Educating the public has also proven beneficial within policies revolving around environmental preservation. Commercial logging laws are strict, leaving only 4 percent of forests being logged for timber. 73 percent of Bhutan is intact forest which is higher than the government standard of 60 percent.  Techniques such as logging along narrow strips have been implemented to preserve tree cover for wildlife and land aesthetics (Zurick). The GNH, as well as Bhutanese culture, revolve around environmental preservation creating clean sources of drinking water, clean air, and ecological diversity to promote sustainability and happiness. Rural people enjoy the scenic lands, but complain when it comes to constraints on agricultural land use. Many forests impede growth of pastures and crops that hinder economic development of farmers. Not much land is appropriated to agriculture even though many Bhutanese still farm for a living. Land scarcity conflicts with preservation policies, especially when rural farming communities grow to the borders of government protected lands. Rural farmers also have issues with non degradable waste disposal. Limited access to proper waste management facilities can hinder the creation of a clean environment (Elizabeth).

The government is bound to the measures of GNH to create abundance in happiness for its people. Government policies are assessed in the GNH by the people to help develop ideas how the government can improve. This type of active participation helps policy reform ensue where it is needed. The Bhutanese government can improve GNH in any of the nine domains. A secure government can lead to a happy society in which one's government adheres to the general needs of the people through a communal effort to resolve issues in creating happiness. Implementing health care access and education reform have contributed to happiness, but resistance to new and diverse cultural ideas can impede the government's improvements in certain aspects including job creation, wealth disparity, or even cultural relevance (Priesner). With an ever modernizing world, the cultural expansion of the west has crept into Bhutan. Making Government implementation even more important when it must analyze itself if the people show to be happier with certain western influences. 

These instances of creating abundance in happiness can be measured as successful in some areas. Like any national policy GNH strives to create a better life for its people. Government implementation plays the largest role in fixing many weaknesses involved with scarcity of needs within Bhutan. Rural scarcity lies at the heart of where improvements need to be made. Improving transportation to developing rural areas has improved dramatically since GNH was installed, but scarcity always arises. Rural data collection must be improved upon first and foremost for the government to successfully assess where improvements the nine domains are needed most. GNH has made this possible by measuring a quality of life that strives to create happy people. The government of Bhutan must be willing to adhere to what its citizens have to say to help create abundance in happiness as well as minimizing scarcity.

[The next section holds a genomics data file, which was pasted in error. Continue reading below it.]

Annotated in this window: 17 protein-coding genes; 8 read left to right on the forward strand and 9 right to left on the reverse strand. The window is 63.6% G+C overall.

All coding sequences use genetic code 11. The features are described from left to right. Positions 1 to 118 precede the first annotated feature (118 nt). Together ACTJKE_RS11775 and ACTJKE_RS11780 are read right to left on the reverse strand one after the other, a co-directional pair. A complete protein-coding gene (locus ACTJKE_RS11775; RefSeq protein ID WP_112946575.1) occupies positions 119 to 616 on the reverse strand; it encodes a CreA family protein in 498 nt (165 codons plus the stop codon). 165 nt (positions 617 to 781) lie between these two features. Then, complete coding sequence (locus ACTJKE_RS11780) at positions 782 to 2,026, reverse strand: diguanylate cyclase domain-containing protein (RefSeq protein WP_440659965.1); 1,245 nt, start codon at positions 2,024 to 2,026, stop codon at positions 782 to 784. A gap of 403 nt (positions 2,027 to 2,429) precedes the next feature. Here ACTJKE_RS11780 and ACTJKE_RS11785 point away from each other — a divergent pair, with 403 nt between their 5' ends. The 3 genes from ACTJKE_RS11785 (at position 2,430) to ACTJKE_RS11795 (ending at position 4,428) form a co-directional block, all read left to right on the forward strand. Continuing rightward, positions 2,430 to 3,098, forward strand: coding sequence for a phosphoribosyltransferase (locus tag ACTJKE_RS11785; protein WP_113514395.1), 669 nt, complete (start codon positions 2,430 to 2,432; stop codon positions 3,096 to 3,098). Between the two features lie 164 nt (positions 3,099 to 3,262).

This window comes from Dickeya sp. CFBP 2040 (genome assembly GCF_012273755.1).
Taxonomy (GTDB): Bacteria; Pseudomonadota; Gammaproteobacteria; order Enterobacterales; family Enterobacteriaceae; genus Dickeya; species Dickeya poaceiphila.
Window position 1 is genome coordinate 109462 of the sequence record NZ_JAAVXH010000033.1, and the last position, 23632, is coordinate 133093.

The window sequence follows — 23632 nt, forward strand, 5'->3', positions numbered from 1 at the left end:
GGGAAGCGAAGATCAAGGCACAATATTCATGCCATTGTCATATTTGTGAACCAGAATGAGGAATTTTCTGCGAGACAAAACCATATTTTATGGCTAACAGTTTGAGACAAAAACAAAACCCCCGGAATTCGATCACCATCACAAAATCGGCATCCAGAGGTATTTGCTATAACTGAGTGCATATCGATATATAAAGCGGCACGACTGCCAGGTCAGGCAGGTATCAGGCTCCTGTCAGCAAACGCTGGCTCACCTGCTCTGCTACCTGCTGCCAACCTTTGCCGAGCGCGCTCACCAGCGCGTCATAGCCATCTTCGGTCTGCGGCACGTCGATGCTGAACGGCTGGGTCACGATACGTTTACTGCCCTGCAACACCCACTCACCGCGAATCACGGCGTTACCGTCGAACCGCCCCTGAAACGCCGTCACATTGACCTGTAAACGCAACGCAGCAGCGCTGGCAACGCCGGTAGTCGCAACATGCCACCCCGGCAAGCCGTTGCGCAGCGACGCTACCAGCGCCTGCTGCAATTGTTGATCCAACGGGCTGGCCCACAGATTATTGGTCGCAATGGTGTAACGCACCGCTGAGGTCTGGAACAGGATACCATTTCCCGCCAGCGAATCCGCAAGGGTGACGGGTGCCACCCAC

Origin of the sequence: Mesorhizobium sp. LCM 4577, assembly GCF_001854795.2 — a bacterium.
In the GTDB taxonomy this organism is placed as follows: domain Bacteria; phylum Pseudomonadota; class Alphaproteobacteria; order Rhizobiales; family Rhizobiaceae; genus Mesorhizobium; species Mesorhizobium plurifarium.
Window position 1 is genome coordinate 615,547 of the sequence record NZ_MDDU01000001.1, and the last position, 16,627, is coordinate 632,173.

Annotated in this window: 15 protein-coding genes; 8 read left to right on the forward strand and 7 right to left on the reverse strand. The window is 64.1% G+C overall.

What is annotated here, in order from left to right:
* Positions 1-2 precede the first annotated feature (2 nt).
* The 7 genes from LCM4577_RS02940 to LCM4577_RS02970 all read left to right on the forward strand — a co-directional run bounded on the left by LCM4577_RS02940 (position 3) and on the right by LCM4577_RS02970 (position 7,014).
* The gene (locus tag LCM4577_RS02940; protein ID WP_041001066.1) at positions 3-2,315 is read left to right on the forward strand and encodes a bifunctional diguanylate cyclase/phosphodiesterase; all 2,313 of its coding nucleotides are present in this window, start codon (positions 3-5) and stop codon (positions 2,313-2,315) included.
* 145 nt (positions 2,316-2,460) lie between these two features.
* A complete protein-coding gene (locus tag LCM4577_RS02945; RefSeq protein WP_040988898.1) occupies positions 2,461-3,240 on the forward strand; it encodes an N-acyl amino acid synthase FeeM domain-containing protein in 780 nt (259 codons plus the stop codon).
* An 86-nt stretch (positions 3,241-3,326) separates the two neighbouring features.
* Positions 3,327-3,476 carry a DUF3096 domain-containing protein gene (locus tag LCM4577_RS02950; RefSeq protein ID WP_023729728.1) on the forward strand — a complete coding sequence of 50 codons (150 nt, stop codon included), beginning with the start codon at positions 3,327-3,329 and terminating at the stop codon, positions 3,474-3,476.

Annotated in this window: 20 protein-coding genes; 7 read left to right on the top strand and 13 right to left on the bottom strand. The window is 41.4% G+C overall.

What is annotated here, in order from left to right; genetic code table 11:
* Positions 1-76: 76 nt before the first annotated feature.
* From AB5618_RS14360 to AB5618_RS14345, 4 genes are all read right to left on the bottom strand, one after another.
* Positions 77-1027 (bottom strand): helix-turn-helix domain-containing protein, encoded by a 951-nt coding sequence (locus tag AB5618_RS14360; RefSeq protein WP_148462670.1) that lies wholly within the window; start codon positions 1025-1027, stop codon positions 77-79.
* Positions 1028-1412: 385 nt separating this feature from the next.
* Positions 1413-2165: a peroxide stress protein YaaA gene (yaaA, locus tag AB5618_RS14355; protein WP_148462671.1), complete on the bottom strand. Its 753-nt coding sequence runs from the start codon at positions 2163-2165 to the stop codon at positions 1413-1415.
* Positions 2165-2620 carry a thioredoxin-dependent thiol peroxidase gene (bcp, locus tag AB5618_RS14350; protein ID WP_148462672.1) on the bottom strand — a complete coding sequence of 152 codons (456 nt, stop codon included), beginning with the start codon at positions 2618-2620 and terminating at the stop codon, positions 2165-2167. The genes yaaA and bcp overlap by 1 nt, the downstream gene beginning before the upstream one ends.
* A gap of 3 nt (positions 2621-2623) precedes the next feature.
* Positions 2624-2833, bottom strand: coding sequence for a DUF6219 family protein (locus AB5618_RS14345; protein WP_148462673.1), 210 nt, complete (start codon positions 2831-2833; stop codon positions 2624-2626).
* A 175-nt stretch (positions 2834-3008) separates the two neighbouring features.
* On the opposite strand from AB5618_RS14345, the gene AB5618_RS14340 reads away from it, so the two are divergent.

Links and Stories

Gross National Happiness (official site)

Kelly, Annie, and S. G. Subbuswamy. December 2, 2012. Gross National Happiness in Bhutan: The Big Idea from a Tiny State That Could Change the World. The Observer. Guardian News and Media.

Local Futures – International Society for Ecology and Culture. The Economics of Happiness (Film)



Allison, Elizabeth. (2008) "The Dark Side of Light:Managing Non-Biodegradable, Wastes in Bhutan's rural Areas". Mountain Research and Development, Vol. 28, pp. 205-209


CHRIST, C. (2012). Happy Talk in Bhutan. National Geographic Traveler, 29(6), 34


Center for Bhutan Studies


Glover, S., Dema, R., Yangzon, P., Sonam, K., & Gleghorn, C. (2006). A review of health and access to health information in Bhutan. Health Information & Libraries Journal, 23(4), 290-293. 


Miller, J. P. (2010). Educating for Gross National Happiness. Encounter, 23(1), 52-54

Priesner, Stefan. "Gross National Happiness: Bhutan's Vision of Development and its Challenges." (1999): 24-52.

Tashi, K. P., Prakke, D., & Chettri, S. (1999). Gross National Happiness: Concepts for the Debate.

Zurick, D. (2006). GROSS NATIONAL HAPPINESS AND ENVIRONMENTAL STATUS IN BHUTAN. Geographical Review,96(4), 657-681